In recent years, a series of surveillance technology controversies have ensnared the police department. In 2010, the department quietly acquired two 3.5-pound Draganflyer X6 helicopter drones, which could have been equipped with cameras. News broke in 2012 that the Federal Aviation Administration had granted the police department permission to fly the unmanned whirlybirds. This caused a public uproar and caught the City Council off guard. Former Mayor Mike McGinn called for an end to the drone program last year and the department has since gifted the drones, purchased with $82,000 of federal grant money, to the Los Angeles Police Department.
Other police technologies that caused a stir include surveillance cameras installed along the city's waterfront and the so-called "mesh network," which could be used to track the movement of cell phones and laptops. The department has said that the cameras and the mesh network will remain off until new policies to guide their use are put in place.
The department also has police cruisers and parking patrol vehicles that are equipped with license plate readers. The readers can detect the plates of a stolen vehicle, but also log information about other un-stolen autos in the process. "Our view is, if there's not a match, then the data shouldn't be collected," said ACLU's Honig, referring to the license plate readers.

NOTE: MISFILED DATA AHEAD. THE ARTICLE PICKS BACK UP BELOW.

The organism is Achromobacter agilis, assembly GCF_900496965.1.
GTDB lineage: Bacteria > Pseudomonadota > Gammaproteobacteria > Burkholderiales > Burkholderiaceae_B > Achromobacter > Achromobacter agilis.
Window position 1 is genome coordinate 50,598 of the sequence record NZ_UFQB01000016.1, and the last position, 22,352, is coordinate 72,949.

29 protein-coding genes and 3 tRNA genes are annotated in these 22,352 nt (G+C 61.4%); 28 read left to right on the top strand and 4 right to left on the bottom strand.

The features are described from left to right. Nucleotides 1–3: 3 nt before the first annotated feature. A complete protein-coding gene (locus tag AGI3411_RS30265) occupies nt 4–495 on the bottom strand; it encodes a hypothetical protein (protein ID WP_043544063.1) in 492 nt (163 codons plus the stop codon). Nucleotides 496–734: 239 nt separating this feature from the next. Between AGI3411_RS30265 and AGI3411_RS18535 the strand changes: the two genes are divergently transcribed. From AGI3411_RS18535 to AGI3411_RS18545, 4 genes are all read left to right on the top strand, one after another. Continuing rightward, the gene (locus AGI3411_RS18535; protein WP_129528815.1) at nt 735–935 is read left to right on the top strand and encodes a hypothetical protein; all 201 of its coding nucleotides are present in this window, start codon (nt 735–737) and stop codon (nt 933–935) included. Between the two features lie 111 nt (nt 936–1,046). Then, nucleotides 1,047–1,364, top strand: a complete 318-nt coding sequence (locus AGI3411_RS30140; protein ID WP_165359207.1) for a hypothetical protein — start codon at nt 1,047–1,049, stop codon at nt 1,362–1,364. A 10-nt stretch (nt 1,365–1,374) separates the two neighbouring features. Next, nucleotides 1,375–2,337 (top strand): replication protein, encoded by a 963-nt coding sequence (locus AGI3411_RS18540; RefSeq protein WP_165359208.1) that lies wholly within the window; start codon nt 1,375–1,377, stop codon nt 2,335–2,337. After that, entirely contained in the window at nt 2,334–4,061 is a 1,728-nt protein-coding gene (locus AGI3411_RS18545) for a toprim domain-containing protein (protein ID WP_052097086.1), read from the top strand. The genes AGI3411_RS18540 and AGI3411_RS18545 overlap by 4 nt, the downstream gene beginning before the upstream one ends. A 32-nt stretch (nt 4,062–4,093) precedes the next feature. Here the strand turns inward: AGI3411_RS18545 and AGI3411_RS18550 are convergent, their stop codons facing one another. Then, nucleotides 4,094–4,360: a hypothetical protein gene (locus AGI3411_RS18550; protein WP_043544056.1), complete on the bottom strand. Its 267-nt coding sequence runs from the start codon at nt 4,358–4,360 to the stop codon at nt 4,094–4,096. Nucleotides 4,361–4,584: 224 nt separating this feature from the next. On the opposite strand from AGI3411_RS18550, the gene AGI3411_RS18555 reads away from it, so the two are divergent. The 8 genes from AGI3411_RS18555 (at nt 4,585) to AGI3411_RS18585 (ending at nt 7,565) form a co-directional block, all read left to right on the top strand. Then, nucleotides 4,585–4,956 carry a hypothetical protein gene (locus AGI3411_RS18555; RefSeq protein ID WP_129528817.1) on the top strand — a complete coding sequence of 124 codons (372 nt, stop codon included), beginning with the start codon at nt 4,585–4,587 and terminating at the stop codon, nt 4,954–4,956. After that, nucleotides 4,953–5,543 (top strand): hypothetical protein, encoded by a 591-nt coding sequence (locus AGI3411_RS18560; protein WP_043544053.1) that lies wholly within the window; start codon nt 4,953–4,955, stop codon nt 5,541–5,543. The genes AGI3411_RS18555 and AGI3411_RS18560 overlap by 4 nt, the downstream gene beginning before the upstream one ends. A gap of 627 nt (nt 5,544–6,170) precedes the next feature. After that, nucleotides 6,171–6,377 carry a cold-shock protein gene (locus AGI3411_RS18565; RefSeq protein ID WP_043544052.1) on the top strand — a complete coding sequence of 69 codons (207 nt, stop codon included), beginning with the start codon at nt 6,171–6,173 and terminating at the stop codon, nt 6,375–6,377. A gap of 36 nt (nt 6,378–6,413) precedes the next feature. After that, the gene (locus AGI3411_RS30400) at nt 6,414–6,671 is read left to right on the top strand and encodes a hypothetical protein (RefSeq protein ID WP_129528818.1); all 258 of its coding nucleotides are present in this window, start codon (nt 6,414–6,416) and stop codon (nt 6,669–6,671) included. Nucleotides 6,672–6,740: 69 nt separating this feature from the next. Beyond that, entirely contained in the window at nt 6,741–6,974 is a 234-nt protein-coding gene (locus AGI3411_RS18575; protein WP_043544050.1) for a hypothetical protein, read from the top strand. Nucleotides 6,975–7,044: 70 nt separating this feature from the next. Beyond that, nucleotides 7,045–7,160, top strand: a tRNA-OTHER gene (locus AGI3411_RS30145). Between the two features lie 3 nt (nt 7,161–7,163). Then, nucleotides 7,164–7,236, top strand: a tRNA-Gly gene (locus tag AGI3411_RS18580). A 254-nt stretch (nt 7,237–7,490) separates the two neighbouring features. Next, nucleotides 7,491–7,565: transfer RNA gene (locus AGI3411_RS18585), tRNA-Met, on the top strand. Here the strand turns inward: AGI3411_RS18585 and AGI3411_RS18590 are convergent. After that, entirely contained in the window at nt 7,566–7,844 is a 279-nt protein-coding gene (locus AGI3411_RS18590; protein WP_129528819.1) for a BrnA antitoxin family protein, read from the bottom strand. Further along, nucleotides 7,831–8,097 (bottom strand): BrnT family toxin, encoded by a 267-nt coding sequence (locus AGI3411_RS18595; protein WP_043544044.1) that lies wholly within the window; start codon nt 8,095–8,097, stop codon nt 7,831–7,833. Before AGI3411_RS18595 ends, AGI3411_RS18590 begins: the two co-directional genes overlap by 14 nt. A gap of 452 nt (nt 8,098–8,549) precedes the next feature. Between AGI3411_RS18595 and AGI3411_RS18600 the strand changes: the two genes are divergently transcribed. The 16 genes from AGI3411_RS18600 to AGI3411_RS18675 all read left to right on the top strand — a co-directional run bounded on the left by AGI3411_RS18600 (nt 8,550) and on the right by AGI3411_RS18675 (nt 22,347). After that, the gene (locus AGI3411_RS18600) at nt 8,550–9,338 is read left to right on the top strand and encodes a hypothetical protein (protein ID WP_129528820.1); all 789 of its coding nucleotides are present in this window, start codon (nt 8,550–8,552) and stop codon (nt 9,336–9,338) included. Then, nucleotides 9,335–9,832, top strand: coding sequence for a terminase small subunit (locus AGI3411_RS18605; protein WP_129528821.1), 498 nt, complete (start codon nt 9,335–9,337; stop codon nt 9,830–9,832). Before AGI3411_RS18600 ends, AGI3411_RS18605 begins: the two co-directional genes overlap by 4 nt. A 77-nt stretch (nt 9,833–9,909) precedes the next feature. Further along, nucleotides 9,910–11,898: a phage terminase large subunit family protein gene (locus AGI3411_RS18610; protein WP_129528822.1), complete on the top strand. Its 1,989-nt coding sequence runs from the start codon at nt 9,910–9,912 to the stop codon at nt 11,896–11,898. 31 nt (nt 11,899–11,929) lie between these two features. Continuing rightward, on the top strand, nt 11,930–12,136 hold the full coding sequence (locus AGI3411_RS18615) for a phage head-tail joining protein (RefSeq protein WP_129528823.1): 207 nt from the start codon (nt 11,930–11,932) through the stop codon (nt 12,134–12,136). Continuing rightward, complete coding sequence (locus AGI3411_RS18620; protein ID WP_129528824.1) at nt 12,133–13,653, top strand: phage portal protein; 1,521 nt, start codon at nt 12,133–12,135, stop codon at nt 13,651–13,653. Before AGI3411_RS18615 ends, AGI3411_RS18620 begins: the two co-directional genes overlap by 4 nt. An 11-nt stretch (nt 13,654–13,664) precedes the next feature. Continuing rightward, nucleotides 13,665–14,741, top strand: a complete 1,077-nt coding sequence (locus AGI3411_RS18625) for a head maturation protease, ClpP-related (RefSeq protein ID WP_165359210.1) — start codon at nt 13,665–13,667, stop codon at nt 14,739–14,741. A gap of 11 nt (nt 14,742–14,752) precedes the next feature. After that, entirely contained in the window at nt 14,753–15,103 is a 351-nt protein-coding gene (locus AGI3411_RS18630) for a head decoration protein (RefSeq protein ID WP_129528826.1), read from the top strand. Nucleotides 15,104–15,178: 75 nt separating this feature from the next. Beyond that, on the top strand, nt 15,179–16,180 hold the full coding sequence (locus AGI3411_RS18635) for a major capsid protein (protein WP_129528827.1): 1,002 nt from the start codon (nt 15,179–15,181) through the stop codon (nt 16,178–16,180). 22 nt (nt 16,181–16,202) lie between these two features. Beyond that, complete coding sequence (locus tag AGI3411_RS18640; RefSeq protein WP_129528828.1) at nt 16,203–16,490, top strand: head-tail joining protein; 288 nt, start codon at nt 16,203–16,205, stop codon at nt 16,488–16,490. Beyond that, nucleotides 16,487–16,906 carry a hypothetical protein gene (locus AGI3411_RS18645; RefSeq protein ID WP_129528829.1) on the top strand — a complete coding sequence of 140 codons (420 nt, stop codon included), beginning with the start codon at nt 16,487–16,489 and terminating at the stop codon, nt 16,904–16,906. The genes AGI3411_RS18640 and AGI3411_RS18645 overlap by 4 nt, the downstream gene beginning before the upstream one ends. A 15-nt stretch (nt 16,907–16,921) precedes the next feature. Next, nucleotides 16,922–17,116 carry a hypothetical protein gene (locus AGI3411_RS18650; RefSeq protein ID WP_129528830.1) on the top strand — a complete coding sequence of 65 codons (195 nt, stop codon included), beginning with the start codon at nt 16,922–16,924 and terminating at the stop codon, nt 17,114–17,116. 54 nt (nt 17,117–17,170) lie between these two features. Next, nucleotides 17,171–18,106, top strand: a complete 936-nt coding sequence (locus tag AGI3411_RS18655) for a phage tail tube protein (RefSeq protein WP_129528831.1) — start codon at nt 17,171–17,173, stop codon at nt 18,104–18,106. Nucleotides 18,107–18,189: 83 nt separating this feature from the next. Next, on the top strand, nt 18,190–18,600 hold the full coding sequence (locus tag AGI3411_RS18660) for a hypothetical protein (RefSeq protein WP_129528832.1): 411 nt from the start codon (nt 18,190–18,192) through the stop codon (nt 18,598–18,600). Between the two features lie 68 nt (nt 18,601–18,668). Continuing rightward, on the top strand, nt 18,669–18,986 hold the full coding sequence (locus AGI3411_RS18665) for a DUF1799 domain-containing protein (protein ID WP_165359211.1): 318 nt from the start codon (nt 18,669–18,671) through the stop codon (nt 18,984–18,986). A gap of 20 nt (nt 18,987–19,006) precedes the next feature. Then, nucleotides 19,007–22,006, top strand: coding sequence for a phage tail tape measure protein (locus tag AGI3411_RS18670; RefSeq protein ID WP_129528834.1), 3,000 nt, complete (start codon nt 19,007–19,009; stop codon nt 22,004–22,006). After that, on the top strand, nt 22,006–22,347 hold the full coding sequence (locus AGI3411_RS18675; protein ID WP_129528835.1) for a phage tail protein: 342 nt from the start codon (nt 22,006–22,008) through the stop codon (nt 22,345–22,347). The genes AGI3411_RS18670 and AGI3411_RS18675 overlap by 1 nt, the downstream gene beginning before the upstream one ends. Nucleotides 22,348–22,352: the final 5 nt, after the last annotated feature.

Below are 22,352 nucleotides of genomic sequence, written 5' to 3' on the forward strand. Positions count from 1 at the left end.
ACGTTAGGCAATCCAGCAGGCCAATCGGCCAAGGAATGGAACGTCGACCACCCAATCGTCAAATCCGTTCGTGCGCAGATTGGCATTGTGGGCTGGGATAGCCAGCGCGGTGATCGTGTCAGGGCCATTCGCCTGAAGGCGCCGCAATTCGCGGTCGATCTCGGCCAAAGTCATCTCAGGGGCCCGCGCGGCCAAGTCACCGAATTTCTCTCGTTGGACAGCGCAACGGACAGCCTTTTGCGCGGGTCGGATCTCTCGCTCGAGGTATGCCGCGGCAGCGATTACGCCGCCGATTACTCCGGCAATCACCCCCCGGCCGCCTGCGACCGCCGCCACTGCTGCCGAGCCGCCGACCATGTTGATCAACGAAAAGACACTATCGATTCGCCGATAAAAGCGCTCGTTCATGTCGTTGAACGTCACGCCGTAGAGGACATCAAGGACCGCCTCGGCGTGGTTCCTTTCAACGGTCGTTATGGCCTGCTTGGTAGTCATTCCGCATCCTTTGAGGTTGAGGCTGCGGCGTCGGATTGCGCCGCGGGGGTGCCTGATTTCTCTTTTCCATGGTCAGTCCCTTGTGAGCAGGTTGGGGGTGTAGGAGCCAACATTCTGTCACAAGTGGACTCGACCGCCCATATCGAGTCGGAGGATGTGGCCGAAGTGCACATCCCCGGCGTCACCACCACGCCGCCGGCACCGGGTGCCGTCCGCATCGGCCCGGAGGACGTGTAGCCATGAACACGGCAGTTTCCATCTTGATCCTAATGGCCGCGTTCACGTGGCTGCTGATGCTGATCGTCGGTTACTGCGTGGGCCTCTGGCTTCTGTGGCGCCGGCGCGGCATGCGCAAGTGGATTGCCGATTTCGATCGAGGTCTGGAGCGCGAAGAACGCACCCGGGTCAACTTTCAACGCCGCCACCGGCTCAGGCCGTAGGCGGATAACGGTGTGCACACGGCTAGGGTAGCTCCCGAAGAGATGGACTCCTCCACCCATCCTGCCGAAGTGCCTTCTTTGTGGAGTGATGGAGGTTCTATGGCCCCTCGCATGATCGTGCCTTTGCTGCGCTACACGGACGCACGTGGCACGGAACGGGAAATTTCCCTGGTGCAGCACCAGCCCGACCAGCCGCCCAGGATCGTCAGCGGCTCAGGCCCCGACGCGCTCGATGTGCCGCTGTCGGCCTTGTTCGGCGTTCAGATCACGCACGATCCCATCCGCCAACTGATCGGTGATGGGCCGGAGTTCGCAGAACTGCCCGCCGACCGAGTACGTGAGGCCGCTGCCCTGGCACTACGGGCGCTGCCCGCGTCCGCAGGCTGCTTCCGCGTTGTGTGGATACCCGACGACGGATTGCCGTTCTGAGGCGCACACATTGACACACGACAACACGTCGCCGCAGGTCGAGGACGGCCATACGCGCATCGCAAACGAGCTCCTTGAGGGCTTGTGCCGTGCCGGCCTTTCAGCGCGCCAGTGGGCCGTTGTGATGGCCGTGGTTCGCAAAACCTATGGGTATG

Mike Wagers, the department's chief operating officer, did not return a request for comment about the privacy initiative last week. He was on hand to brief the Council on Monday morning and noted that Seattle was not the only city trying to find a balance between policing technology and privacy.
"Across the country police departments, I know, are struggling with this issue," he said.
Other city agencies are grappling with privacy concerns as well.